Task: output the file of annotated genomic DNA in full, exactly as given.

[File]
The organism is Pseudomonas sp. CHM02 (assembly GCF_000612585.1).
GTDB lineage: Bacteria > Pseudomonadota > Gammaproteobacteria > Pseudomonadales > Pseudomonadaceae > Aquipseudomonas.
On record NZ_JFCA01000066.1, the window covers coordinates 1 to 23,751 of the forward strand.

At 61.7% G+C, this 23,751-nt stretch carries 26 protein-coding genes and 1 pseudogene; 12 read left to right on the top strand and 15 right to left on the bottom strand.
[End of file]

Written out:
The organism is Pseudomonas sp. CHM02 (assembly GCF_000612585.1).
GTDB lineage: Bacteria > Pseudomonadota > Gammaproteobacteria > Pseudomonadales > Pseudomonadaceae > Aquipseudomonas.
On record NZ_JFCA01000066.1, the window covers coordinates 1 to 23,751 of the forward strand.

At 61.7% G+C, this 23,751-nt stretch carries 26 protein-coding genes and 1 pseudogene; 12 read left to right on the top strand and 15 right to left on the bottom strand.